After the coffee tour we continued about 20 minutes south to Pu`uhonua O Hōnaunau National Park, or the Place of Refuge. In addition to the historical, cultural and spiritual significance of the Place of Refuge, it is also great to hike around the lava field near the ocean and look in the tide pools. We saw crabs, fish, sea cucumbers and a sea turtle. If you have snorkel gear, you can go to the other side (called “Two Steps” by locals) and snorkel near the rocks. Tip: Wear hiking sandals like Keens or gym shoes because you need sure footing on the lava rocks.
Hike Down To Pololu Valley In North Kohala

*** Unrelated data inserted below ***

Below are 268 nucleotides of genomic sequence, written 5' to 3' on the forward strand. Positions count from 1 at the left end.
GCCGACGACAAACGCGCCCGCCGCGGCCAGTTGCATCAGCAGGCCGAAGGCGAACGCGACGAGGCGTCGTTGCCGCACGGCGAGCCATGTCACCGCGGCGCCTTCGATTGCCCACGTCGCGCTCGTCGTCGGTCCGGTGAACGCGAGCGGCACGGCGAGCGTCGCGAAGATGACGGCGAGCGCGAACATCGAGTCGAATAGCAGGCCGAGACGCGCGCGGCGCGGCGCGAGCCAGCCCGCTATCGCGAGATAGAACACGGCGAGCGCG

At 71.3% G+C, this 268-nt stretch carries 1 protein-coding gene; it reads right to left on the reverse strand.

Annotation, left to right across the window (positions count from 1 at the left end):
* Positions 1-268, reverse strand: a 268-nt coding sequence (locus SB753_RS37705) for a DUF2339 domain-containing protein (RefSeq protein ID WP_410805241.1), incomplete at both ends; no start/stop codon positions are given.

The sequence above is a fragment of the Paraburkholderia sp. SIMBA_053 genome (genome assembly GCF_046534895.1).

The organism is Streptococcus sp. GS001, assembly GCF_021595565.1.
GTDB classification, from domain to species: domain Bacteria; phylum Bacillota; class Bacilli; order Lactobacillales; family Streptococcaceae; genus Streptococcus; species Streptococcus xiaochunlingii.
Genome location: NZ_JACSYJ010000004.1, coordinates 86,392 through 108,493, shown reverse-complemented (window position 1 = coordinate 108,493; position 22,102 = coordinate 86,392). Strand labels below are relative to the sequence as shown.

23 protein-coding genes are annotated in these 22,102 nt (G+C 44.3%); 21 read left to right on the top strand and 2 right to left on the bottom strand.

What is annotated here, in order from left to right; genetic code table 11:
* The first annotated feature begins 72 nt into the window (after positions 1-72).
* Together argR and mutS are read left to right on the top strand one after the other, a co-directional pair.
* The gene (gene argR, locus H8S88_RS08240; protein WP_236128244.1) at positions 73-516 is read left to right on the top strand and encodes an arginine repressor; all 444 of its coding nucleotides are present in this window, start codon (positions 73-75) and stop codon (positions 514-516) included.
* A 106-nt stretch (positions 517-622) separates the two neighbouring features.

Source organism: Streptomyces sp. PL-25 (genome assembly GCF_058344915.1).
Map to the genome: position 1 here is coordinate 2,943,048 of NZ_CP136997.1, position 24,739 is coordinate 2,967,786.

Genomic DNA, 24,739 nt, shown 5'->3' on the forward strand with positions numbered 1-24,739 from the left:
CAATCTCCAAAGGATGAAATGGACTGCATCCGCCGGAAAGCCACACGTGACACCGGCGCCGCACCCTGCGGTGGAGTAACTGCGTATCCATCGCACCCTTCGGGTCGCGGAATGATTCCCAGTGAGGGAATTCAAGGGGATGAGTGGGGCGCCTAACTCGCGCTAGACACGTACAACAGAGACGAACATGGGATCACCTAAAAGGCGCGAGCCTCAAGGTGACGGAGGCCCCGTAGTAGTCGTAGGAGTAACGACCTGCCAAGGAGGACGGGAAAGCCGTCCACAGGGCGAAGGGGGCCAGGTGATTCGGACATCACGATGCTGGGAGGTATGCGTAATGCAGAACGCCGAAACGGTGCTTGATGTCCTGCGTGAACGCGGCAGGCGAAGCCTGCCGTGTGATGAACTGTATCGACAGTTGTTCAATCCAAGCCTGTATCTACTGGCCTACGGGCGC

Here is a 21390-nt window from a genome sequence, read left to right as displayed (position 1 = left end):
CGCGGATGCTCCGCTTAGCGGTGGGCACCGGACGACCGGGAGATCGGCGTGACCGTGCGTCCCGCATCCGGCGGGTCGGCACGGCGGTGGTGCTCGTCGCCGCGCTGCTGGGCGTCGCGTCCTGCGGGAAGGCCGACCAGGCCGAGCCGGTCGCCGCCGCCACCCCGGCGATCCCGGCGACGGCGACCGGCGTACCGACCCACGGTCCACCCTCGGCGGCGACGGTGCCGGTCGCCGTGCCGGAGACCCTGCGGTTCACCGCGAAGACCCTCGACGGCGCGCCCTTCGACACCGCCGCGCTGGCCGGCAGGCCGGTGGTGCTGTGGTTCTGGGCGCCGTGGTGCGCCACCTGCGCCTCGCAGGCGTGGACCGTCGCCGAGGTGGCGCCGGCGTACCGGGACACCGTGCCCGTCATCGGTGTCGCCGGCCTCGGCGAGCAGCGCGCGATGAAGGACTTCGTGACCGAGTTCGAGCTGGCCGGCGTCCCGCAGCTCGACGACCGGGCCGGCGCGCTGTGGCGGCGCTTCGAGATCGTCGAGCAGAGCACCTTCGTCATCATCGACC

Pololu Valley is at the end of Highway 270; it’s a gorgeous lookout into a valley, but you can – and should! – hike down to the valley. The trail is pretty steep, but worth the effort. It took my family 25 minutes to hike down. The beach in the valley is black sand and very lovely. When we were there the surf was very rough surf although a few brave (or not very smart) people were in the water. There is also a tire swing there for play or you can bring lunch or snacks and just chill for a while. Most definitely you need to bring water; we left our water in the car and that was not a good idea. My son got sick from dehydration after hiking back up to the top – but then again it could have been because he tried to be a hero and run the whole way. Driving back down Highway 270 we stopped at King’s View Cafe in the town of Kapa’au for great pizza and ice cream. The restaurant is across the street from the original statue of King Kamehameha, perfect for a photo opportunity. Tip: The trail was all rocks and mud so be sure to wear Keens or gym shoes. We saw people with flip flops on and I know that they really regretted that – especially hiking back up!